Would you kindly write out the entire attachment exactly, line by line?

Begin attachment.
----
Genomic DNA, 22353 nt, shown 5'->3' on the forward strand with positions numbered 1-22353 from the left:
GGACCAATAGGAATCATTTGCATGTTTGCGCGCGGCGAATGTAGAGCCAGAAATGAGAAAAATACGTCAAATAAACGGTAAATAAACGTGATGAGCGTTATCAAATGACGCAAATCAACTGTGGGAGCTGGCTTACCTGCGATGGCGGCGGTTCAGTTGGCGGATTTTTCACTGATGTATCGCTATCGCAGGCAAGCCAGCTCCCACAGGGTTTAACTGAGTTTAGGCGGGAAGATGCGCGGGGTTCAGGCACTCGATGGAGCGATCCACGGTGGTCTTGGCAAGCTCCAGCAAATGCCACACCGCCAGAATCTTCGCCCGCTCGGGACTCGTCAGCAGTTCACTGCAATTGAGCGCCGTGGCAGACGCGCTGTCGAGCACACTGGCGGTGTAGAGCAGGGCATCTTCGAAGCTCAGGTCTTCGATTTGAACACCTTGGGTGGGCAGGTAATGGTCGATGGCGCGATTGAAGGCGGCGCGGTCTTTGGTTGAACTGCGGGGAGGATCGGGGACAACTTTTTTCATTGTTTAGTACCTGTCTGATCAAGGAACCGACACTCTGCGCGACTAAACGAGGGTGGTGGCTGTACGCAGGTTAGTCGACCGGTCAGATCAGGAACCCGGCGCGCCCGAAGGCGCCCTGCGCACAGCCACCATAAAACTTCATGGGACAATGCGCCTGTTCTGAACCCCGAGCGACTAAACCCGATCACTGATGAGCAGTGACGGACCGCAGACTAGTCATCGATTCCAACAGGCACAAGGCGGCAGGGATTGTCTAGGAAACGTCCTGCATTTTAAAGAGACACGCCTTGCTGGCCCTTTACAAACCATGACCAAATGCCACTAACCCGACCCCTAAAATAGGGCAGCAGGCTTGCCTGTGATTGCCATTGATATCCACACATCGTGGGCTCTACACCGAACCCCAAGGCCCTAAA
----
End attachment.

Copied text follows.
Genomic DNA, 22353 nt, shown 5'->3' on the forward strand with positions numbered 1-22353 from the left:
GGACCAATAGGAATCATTTGCATGTTTGCGCGCGGCGAATGTAGAGCCAGAAATGAGAAAAATACGTCAAATAAACGGTAAATAAACGTGATGAGCGTTATCAAATGACGCAAATCAACTGTGGGAGCTGGCTTACCTGCGATGGCGGCGGTTCAGTTGGCGGATTTTTCACTGATGTATCGCTATCGCAGGCAAGCCAGCTCCCACAGGGTTTAACTGAGTTTAGGCGGGAAGATGCGCGGGGTTCAGGCACTCGATGGAGCGATCCACGGTGGTCTTGGCAAGCTCCAGCAAATGCCACACCGCCAGAATCTTCGCCCGCTCGGGACTCGTCAGCAGTTCACTGCAATTGAGCGCCGTGGCAGACGCGCTGTCGAGCACACTGGCGGTGTAGAGCAGGGCATCTTCGAAGCTCAGGTCTTCGATTTGAACACCTTGGGTGGGCAGGTAATGGTCGATGGCGCGATTGAAGGCGGCGCGGTCTTTGGTTGAACTGCGGGGAGGATCGGGGACAACTTTTTTCATTGTTTAGTACCTGTCTGATCAAGGAACCGACACTCTGCGCGACTAAACGAGGGTGGTGGCTGTACGCAGGTTAGTCGACCGGTCAGATCAGGAACCCGGCGCGCCCGAAGGCGCCCTGCGCACAGCCACCATAAAACTTCATGGGACAATGCGCCTGTTCTGAACCCCGAGCGACTAAACCCGATCACTGATGAGCAGTGACGGACCGCAGACTAGTCATCGATTCCAACAGGCACAAGGCGGCAGGGATTGTCTAGGAAACGTCCTGCATTTTAAAGAGACACGCCTTGCTGGCCCTTTACAAACCATGACCAAATGCCACTAACCCGACCCCTAAAATAGGGCAGCAGGCTTGCCTGTGATTGCCATTGATATCCACACATCGTGGGCTCTACACCGAACCCCAAGGCCCTAAA